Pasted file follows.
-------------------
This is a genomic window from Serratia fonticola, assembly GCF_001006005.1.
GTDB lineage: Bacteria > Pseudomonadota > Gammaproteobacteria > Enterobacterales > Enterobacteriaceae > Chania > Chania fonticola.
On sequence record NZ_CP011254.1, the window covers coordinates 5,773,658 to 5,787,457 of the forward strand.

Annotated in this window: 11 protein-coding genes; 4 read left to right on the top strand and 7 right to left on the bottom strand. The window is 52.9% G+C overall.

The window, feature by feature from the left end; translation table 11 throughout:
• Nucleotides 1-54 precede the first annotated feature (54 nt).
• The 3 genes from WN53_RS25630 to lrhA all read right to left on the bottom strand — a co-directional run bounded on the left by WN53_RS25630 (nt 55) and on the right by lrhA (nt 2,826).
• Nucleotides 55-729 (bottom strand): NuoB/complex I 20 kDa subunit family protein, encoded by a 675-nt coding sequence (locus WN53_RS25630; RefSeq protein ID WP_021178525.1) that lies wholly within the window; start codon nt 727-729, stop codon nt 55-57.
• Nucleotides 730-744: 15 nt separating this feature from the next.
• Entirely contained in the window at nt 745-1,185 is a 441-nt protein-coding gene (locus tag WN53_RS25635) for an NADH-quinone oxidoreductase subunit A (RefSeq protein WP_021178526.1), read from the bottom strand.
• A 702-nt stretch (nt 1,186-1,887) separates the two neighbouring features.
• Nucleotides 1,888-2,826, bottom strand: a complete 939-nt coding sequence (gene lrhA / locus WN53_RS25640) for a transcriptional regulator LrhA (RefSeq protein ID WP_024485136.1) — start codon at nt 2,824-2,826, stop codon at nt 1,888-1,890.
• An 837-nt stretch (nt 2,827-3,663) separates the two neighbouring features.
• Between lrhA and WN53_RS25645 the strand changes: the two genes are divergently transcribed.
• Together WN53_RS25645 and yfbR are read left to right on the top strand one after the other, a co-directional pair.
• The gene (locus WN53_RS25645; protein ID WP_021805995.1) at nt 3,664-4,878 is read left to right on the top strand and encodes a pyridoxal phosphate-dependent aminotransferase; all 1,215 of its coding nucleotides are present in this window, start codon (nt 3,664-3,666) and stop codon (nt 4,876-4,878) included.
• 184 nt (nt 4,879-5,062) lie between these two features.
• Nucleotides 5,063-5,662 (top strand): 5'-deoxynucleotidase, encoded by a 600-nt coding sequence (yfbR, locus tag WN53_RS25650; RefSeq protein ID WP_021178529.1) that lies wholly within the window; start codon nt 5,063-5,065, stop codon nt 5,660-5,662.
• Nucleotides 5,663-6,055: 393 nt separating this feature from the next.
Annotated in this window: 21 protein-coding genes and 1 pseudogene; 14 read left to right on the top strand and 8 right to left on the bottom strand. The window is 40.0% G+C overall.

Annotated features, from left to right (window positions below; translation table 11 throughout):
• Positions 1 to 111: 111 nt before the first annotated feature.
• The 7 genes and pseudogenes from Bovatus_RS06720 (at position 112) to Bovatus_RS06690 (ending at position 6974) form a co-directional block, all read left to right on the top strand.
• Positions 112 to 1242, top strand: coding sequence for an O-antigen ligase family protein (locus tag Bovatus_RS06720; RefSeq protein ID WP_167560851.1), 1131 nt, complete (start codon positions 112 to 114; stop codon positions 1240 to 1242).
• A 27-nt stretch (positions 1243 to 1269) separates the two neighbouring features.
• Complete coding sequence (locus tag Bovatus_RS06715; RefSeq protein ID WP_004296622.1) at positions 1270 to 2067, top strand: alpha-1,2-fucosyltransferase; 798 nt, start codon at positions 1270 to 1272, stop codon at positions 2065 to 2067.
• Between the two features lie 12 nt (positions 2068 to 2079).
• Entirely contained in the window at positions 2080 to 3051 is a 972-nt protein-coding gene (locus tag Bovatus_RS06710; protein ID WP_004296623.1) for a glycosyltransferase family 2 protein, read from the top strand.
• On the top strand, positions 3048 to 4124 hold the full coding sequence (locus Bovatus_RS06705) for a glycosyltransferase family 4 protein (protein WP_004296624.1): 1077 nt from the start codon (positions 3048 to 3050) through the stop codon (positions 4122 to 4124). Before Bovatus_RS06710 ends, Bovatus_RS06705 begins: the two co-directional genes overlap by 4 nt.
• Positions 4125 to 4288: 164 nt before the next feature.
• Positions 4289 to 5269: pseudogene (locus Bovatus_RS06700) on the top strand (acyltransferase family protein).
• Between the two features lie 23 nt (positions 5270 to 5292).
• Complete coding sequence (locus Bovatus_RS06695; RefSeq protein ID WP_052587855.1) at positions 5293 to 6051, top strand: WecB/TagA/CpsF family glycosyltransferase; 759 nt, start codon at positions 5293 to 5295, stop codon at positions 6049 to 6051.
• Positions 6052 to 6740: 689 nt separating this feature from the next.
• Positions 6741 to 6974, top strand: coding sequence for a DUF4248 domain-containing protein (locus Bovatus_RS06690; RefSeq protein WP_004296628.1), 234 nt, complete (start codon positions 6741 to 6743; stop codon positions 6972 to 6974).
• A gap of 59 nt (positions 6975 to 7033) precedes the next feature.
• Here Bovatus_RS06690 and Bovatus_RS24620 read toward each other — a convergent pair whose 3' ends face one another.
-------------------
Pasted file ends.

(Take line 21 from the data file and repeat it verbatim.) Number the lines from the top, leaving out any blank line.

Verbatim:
Annotated features, from left to right (window positions below; translation table 11 throughout):